ALTHOUGH the jib cranes of the docks or those perched aloft during the building of a steel skyscraper are familiar to many, the more impressive overhead travelling crane seems to be less familiar. Yet without the overhead crane it would be almost impossible to handle the great weights of modern machine parts. It could certainly not be done with the degree of speed necessary nowadays.
A visit to a steelworks will show immense ladles of molten steel or brightly glowing forgings transported, without giving them time to cool, by a mighty crane high up in the shadows of the roof. An early invention, the overhead travelling crane was originally worked by hand winches. Later, steam engines and boilers were used, to be superseded by the electric drive.
An excellent example of modern overhead crane practice is seen in the photograph above, which shows an electric crane capable of lifting a load of 200 tons, and made by the Dominion Bridge Company Limited, near Montreal, for the Canadian National Railway. Here, a 4-8-2 locomotive, without its tender, is being lifted from its bogie; but that is only one of the operations of which an overhead travelling crane is capable.
With its deep girders of great span and furnished with heavy carriages, the crane can be run from one end of a long shop to the other on the rails of the side gantries. The load can be taken across the shop, the bogie or crab, which carries the winch and crane hook, traversing rails on top of the girders. As both motions can be used together, the load can be taken down the shop in any path desired; thus it can move in a curve if an obstacle is to be avoided, or, should the obstacle extend right across the path, it can be surmounted by lifting the load as the crane travels, just as a steeplechaser clears a fence.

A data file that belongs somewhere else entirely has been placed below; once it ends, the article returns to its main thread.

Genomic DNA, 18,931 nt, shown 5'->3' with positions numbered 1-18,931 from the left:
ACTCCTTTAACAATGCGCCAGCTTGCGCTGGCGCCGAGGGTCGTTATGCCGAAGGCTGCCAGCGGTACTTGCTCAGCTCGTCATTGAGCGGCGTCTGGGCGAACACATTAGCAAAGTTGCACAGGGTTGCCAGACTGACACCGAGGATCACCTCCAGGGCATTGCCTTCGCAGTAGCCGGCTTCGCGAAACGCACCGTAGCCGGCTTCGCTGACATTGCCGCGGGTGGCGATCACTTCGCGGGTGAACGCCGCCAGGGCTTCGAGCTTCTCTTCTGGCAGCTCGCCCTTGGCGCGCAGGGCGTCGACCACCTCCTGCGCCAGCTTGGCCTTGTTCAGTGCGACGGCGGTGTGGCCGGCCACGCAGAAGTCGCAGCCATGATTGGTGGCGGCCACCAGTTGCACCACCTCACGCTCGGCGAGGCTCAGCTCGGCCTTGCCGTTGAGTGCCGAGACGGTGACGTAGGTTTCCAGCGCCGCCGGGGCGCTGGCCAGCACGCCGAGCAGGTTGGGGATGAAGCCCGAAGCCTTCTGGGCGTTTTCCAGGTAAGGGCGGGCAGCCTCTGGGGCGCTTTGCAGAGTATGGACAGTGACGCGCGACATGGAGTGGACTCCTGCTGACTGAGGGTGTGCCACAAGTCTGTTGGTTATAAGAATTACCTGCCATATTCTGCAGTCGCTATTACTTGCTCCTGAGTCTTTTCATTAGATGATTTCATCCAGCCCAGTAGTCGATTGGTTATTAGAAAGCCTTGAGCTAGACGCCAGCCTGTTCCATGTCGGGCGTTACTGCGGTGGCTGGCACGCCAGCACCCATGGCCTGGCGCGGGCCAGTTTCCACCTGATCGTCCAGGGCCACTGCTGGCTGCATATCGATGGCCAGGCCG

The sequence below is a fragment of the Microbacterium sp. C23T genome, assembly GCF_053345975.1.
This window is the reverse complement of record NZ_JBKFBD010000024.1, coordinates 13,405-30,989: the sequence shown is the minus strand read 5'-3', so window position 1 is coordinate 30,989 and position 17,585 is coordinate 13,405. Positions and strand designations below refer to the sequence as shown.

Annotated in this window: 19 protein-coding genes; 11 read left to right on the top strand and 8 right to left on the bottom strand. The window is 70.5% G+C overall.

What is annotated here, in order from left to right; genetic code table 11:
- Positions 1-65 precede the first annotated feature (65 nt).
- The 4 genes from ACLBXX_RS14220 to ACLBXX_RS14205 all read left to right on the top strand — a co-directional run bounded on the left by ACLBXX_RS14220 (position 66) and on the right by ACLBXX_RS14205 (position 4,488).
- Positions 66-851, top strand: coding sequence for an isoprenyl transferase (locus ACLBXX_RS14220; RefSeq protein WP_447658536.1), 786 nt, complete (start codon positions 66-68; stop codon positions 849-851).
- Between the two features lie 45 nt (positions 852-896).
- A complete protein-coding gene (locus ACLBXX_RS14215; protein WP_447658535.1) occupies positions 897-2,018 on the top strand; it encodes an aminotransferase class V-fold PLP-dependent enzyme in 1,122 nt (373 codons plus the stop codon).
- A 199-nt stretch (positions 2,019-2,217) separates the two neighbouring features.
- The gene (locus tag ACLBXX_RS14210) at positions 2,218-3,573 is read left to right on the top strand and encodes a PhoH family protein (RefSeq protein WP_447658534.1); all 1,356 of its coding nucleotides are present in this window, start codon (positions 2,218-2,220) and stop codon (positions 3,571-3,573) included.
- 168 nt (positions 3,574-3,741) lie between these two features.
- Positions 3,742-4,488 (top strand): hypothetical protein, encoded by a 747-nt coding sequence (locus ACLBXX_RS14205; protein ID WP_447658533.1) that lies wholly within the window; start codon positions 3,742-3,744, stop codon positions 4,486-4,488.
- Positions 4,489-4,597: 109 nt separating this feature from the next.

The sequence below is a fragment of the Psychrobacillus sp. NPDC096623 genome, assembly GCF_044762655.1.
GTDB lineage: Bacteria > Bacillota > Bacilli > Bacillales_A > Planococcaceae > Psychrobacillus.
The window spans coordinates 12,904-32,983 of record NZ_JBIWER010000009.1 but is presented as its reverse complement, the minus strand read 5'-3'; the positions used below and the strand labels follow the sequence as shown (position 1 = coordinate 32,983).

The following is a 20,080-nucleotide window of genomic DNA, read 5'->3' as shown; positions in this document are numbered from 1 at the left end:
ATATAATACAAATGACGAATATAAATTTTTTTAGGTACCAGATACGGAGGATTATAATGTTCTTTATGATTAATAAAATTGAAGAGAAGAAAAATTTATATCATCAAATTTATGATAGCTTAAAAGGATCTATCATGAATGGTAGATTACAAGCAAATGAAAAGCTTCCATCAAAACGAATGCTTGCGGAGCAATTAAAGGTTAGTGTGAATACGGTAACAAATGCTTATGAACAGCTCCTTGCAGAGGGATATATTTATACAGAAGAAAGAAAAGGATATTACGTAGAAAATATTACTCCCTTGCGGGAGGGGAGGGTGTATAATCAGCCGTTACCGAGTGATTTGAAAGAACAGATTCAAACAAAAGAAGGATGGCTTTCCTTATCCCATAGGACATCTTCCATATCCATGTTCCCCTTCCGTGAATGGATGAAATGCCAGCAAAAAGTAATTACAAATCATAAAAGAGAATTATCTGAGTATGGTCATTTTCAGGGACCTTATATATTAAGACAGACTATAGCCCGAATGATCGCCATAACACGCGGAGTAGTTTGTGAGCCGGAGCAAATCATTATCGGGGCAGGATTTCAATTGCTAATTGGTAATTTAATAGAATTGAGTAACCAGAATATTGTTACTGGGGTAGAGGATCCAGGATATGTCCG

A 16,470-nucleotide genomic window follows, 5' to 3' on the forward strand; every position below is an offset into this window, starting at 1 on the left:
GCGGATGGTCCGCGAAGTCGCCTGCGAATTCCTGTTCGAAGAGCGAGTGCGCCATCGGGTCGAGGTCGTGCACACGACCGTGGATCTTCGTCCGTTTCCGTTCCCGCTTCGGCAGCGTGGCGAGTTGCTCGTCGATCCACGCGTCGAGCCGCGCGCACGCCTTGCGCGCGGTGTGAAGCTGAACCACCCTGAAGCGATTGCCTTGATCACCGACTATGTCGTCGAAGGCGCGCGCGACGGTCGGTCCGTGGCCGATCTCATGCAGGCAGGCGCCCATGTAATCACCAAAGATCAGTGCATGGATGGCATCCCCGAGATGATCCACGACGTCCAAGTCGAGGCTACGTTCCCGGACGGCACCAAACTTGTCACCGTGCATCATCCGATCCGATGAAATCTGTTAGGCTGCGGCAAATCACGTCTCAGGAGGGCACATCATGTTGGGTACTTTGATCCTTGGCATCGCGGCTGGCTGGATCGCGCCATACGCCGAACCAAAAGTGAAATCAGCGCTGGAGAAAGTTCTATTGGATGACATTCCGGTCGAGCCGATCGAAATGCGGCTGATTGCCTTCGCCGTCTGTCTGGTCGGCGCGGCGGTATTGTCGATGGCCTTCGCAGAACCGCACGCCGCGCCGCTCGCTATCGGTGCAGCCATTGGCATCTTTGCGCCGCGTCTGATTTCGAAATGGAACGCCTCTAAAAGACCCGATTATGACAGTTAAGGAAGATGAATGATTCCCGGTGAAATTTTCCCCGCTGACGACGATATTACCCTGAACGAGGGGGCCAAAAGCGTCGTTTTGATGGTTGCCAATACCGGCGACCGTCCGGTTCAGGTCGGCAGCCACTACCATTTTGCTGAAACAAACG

Lowering the load is generally done by gravity, powerful brakes being used to stop or check the descent. All these movements are controlled by an operator sitting in a cabin suspended from one of the girders, and having a clear view of the hook and its load. The current for the motors controlling the several motions is picked up from conductors by shoes sliding along them, just as an electric train collects its current from a rail by the side of a line.
An overhead crane does not always have two large bogies such as are fitted to the one in the photograph. Often only one is needed, but in large cranes there is generally a small bogie also, so that lighter loads can be handled without using more power than is necessary. The crane illustrated has such an auxiliary bogie, but this is not taking any part in the lifting of the locomotive. The small overhead electric travelling crane is sometimes controlled by suspended pushbuttons, the operator walking on the floor as the crane moves. A useful form of hand-operated overhead crane for light loads is operated by hanging chains passing over sprocket wheels and handled from the door. In electric cranes a large electro-magnet sometimes replaces the hook.